On election day, Bloomberg politics reporter David Weigel tweeted, "Polls are now closed in Alaska, which marks the start of the 2016 Iowa caucuses." Readers who miss the (very slight) comic exaggeration can be forgiven -- the waiting period between the end of one campaign season and the beginning of the next is practically nonexistent these days.
You can't be a serious presidential candidate without a book, though, and possible 2016 contenders have already begun to step up to the plate. The latest is Sen. Marco Rubio, the Florida Republican, whose second book, "American Dreams: Restoring Economic Opportunity for Everyone," will be released in January by Penguin imprint Sentinel.
Rubio isn't the first potential Republican candidate to come out with a book, of course. In August, U.S. Rep. and former vice presidential nominee Paul Ryan of Wisconsin published a new treatise, "The Way Forward: Renewing the American Idea." Earlier this year, former Florida Gov. Jeb Bush co-wrote "Immigration Wars: Forging an American Solution." (Note: politicians love subtitles.) And Texas Sen. Ted Cruz reportedly received a $1.5-million advance from HarperCollins for his forthcoming memoir.
Democrats have been keeping busy with writing as well. In June, Simon & Schuster published "Hard Choices," a memoir from former Secretary of State Hillary Rodham Clinton. Massachusetts Sen. Elizabeth Warren released "A Fighting Chance" in April, and last month, New York Gov. Andrew Cuomo came out with "All Things Possible: Setbacks and Success in Politics and Life." (The book itself might prove to be a setback for Cuomo; the autobiography sold poorly and received a number of unusually hostile reader reviews on Amazon.)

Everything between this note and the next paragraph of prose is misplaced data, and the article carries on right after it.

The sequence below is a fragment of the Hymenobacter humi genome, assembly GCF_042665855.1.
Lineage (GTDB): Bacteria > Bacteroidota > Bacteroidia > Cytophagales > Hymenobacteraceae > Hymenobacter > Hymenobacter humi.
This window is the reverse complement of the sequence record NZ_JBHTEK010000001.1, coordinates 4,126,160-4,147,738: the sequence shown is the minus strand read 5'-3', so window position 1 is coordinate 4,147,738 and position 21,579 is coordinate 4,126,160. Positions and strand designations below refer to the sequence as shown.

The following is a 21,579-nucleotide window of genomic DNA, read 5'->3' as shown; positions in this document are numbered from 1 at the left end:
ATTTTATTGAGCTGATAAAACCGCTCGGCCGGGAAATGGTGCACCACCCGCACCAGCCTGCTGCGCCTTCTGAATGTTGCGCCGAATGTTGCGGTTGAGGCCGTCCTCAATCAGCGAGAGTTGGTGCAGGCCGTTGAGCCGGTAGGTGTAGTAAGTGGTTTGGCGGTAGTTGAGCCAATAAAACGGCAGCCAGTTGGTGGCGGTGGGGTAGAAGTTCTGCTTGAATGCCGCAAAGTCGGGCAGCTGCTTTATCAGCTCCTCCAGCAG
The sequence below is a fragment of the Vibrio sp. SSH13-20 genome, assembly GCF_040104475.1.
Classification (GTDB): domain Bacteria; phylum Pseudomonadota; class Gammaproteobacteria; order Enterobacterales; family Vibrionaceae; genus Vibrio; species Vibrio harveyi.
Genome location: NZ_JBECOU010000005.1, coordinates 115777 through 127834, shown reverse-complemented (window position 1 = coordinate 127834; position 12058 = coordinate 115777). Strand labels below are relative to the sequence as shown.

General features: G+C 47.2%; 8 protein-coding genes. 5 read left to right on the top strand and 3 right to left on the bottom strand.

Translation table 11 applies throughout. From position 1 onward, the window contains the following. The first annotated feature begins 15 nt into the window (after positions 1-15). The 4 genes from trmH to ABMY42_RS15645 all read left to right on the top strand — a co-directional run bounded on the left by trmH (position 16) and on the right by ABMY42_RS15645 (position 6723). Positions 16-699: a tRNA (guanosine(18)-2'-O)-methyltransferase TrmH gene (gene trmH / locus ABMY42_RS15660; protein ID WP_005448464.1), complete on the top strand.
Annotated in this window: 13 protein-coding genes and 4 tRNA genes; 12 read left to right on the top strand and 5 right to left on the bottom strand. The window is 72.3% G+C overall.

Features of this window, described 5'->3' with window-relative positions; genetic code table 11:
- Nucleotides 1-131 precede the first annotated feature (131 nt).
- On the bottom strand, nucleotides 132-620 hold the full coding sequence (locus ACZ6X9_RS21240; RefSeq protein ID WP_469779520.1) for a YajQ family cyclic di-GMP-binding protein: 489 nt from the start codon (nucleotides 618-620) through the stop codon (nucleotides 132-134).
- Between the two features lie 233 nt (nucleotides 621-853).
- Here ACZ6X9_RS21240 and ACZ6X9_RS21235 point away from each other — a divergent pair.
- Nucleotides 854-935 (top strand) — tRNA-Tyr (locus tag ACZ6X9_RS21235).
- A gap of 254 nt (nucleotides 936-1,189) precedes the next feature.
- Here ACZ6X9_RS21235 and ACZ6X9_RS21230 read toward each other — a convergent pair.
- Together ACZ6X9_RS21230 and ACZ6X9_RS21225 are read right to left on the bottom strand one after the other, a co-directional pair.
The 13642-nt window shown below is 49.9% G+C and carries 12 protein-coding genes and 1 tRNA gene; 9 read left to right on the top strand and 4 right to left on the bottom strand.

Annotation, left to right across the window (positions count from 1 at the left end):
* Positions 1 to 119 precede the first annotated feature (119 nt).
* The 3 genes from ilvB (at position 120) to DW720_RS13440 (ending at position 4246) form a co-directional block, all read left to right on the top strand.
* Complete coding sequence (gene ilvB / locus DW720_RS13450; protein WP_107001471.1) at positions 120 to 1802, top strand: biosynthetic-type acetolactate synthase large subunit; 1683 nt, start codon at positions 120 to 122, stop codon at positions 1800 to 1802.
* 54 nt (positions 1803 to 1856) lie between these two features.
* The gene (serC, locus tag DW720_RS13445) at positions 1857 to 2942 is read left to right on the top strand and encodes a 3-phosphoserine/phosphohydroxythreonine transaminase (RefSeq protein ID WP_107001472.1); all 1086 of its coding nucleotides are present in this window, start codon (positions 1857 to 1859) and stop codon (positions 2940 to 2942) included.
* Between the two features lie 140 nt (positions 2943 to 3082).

It's almost certainly too early to draw any conclusions about the 2016 election from potential candidates' books, but that's not stopping political junkies. At The Week, linguist Arika Okrent analyzed the titles of some of the possible hopefuls' books, including former Arkansas Gov. Mike Huckabee's "God, Guns, Grits, and Gravy" ("Poetry points for alliteration and meter!") and Wisconsin Gov. Scott Walker's "Unintimidated: A Governor's Story and a Nation's Challenge" ("This title is almost a study in how to be carefully bland and sedate").